Preventing the Warshaw-Hague convention, the Guadalajara convention came into existence by the Carriage of Goods act, 1962 [5] in the year 1971. The convention made some statutory changes in the pre-existing law of protocol which suggested new amendments related to the monetary cap on the liability of the passenger and their respective luggage but did some remarkable changes in the provisions related to the carrier.

    A further modification to the Warsaw-Hague Convention 1955 incorporated the most important changes in the liability regime for freight transport known as the Montreal Additional Protocol Number 4 of 1975. The Montreal Convention of 1999 (Convention for the Unification of Certain Rules Relating to International Carriage by Air) was to take precedence over any rules which apply to international carriage by air. The Montreal Convention of 1999 came into effect on 4 November 2003.

    CARRIAGE OF GOODS BY ROADS

    While the mode of transport by Roads has been considered as the easiest way for carriage of goods, it has been under the line of question for being a lengthy process to be delivered. The regulation on the international carriage of goods by road was unified in 1956 with the Convention on the International Carriage of Goods by Road (CMR) drafted by the United Nations Economic Commission for Europe (ECE) based in Geneva and parties to CMR consisting of both ECE and non-ECE members countries. This contract is known as CMR, which is derived from the French title convention relative au contrat de transport international de marchandises par route. CMR is also known as CMR consignment note. The pact standardizes the terms of the contract of carriage, the liability of the carrier and the form of documentation to be used. CMR sets out a single set of conditions for the complete movement of goods, irrespective of the mode of transport or the current legal jurisdiction. The terms of the convention are binding on each contract for the carriage of goods by road for hire or reward when the place of taking over of the goods and the place of delivery as specified in the contract are located in two different countries of which at least one is a contracting party.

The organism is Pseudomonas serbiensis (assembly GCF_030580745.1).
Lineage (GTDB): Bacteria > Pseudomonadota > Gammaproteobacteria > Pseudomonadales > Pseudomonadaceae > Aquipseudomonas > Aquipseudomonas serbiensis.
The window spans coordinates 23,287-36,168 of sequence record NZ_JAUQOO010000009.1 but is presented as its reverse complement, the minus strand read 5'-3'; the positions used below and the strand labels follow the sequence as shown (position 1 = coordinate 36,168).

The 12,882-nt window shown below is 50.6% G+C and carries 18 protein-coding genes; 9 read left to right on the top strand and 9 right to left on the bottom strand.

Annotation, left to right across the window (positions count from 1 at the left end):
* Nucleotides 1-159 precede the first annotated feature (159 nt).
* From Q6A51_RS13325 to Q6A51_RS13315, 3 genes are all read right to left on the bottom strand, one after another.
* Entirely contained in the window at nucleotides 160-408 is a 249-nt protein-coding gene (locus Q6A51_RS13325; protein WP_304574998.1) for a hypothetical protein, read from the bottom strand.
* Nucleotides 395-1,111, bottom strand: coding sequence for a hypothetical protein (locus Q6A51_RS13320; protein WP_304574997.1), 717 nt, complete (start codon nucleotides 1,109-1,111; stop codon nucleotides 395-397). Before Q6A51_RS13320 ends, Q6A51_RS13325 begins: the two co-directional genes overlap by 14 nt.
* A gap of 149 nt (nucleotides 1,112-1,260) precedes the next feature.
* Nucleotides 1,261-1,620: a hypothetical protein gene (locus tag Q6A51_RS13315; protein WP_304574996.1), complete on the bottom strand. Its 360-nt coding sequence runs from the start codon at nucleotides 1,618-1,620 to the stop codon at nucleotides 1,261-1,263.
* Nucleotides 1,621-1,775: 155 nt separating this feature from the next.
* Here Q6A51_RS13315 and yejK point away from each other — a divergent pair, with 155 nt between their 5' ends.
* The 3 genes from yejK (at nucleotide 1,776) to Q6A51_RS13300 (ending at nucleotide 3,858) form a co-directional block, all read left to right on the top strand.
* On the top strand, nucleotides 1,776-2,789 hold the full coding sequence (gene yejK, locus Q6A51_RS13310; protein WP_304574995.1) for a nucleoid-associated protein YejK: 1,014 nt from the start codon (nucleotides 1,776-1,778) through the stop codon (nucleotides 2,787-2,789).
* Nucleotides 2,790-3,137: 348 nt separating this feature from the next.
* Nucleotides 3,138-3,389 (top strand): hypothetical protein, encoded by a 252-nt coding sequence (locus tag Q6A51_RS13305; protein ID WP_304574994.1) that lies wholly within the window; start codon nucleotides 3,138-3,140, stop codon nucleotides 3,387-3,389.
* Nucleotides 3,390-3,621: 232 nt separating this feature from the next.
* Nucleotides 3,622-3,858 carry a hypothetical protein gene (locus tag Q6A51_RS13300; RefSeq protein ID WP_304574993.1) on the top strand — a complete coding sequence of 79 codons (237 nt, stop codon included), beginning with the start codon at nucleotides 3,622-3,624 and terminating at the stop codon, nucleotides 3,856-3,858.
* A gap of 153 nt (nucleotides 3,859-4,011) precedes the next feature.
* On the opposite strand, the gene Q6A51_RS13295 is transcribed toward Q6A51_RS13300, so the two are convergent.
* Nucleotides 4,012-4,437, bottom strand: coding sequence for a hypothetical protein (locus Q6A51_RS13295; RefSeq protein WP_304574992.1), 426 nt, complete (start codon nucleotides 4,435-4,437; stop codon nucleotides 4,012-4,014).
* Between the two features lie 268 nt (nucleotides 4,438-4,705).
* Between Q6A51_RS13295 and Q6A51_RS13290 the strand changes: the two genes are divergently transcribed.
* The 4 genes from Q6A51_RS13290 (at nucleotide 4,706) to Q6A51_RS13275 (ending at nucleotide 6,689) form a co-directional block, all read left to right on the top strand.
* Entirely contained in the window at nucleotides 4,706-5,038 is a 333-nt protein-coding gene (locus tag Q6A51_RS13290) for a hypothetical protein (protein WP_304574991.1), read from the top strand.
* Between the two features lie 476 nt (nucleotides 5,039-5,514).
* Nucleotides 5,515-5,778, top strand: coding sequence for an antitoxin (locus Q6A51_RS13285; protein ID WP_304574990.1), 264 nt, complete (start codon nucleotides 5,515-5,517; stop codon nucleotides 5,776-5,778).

CONCLUSION

    The Carriage of goods act varies from place to place , from country to country. The rules and regulations mentioned in the act are different for carriage of goods, by rail, by sea, by air respectively. The act provides a basic contractual relationship between the consignor and the consignee abide by the rules of concerned jurisdiction. Where the law of the act gives an immunate right over the products to the consignor throughout the whole transit, it also helps the consignee to safeguards their rights over such products during the particular transit. While performing a business, both the consignor and the consignee are tied up under this act and have the full rights and privilege to file a suit or claim for such in front of the court of law.  

    REFERENCES

    [1] John F Wilson, Carriage of Goods by Sea, 7th edition.

    [2] Hague Rules in 1920s.

    [3] The Carriage of Goods by Sea Act, 1992.

    [4] www.unitar.org.

    [5] Carriage of Goods Act, 1962. 


    BY ROCKY DAS | KINGSTON LAW COLLEGE